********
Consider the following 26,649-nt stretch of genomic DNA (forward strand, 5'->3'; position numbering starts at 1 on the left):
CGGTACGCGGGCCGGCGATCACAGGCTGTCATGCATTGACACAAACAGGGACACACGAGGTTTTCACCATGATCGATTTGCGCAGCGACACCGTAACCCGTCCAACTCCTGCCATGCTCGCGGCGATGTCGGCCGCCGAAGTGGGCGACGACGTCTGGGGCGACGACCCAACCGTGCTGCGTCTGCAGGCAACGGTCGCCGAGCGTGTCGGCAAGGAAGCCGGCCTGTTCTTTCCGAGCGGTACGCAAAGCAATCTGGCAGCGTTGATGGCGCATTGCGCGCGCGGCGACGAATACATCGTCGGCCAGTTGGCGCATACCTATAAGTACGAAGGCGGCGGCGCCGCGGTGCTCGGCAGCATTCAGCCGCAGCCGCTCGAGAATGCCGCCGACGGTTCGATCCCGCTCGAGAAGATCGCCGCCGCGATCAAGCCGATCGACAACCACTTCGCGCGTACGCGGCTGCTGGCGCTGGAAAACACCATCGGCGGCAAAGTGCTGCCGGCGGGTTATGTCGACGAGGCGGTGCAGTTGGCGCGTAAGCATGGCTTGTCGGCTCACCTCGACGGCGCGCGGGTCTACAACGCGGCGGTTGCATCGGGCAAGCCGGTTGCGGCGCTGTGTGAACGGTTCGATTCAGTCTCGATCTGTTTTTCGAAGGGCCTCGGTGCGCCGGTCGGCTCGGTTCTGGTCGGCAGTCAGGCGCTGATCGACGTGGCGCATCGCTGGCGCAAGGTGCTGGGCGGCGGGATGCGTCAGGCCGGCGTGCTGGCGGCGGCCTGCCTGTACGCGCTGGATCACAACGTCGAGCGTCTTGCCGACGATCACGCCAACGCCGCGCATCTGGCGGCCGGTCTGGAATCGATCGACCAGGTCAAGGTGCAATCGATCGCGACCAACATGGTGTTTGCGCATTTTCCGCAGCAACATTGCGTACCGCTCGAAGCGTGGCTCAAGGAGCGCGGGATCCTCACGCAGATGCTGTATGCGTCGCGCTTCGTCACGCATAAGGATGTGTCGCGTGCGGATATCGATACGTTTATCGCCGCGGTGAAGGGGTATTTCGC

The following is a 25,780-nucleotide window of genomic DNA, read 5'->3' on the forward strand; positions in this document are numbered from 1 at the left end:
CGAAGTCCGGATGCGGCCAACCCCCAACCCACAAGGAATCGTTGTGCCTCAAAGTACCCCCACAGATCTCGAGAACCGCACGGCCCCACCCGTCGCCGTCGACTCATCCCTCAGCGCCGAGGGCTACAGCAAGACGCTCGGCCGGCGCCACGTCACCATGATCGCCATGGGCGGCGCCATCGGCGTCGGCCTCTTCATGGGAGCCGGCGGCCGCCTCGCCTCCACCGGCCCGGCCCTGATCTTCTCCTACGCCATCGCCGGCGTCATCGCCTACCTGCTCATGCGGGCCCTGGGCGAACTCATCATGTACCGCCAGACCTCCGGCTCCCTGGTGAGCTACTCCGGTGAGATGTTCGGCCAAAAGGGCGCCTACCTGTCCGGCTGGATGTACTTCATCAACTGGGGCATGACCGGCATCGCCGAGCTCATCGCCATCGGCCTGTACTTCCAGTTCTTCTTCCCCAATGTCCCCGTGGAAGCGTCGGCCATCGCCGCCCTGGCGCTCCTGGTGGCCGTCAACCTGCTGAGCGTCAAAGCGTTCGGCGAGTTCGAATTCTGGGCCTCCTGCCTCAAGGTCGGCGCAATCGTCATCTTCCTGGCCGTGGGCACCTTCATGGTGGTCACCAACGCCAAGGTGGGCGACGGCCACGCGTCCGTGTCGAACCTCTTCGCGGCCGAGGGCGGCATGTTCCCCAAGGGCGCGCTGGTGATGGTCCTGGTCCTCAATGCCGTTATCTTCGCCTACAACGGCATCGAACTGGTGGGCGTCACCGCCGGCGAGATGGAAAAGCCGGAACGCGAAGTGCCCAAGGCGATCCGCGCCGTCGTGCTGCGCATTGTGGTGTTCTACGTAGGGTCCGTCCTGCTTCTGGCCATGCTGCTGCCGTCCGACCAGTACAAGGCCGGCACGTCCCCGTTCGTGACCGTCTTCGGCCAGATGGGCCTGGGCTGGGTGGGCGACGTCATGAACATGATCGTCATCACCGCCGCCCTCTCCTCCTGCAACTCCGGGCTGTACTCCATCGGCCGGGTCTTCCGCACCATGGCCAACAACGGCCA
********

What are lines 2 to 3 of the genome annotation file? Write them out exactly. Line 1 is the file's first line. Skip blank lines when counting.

CGGTACGCGGGCCGGCGATCACAGGCTGTCATGCATTGACACAAACAGGGACACACGAGGTTTTCACCATGATCGATTTGCGCAGCGACACCGTAACCCGTCCAACTCCTGCCATGCTCGCGGCGATGTCGGCCGCCGAAGTGGGCGACGACGTCTGGGGCGACGACCCAACCGTGCTGCGTCTGCAGGCAACGGTCGCCGAGCGTGTCGGCAAGGAAGCCGGCCTGTTCTTTCCGAGCGGTACGCAAAGCAATCTGGCAGCGTTGATGGCGCATTGCGCGCGCGGCGACGAATACATCGTCGGCCAGTTGGCGCATACCTATAAGTACGAAGGCGGCGGCGCCGCGGTGCTCGGCAGCATTCAGCCGCAGCCGCTCGAGAATGCCGCCGACGGTTCGATCCCGCTCGAGAAGATCGCCGCCGCGATCAAGCCGATCGACAACCACTTCGCGCGTACGCGGCTGCTGGCGCTGGAAAACACCATCGGCGGCAAAGTGCTGCCGGCGGGTTATGTCGACGAGGCGGTGCAGTTGGCGCGTAAGCATGGCTTGTCGGCTCACCTCGACGGCGCGCGGGTCTACAACGCGGCGGTTGCATCGGGCAAGCCGGTTGCGGCGCTGTGTGAACGGTTCGATTCAGTCTCGATCTGTTTTTCGAAGGGCCTCGGTGCGCCGGTCGGCTCGGTTCTGGTCGGCAGTCAGGCGCTGATCGACGTGGCGCATCGCTGGCGCAAGGTGCTGGGCGGCGGGATGCGTCAGGCCGGCGTGCTGGCGGCGGCCTGCCTGTACGCGCTGGATCACAACGTCGAGCGTCTTGCCGACGATCACGCCAACGCCGCGCATCTGGCGGCCGGTCTGGAATCGATCGACCAGGTCAAGGTGCAATCGATCGCGACCAACATGGTGTTTGCGCATTTTCCGCAGCAACATTGCGTACCGCTCGAAGCGTGGCTCAAGGAGCGCGGGATCCTCACGCAGATGCTGTATGCGTCGCGCTTCGTCACGCATAAGGATGTGTCGCGTGCGGATATCGATACGTTTATCGCCGCGGTGAAGGGGTATTTCGC

The following is a 25,780-nucleotide window of genomic DNA, read 5'->3' on the forward strand; positions in this document are numbered from 1 at the left end: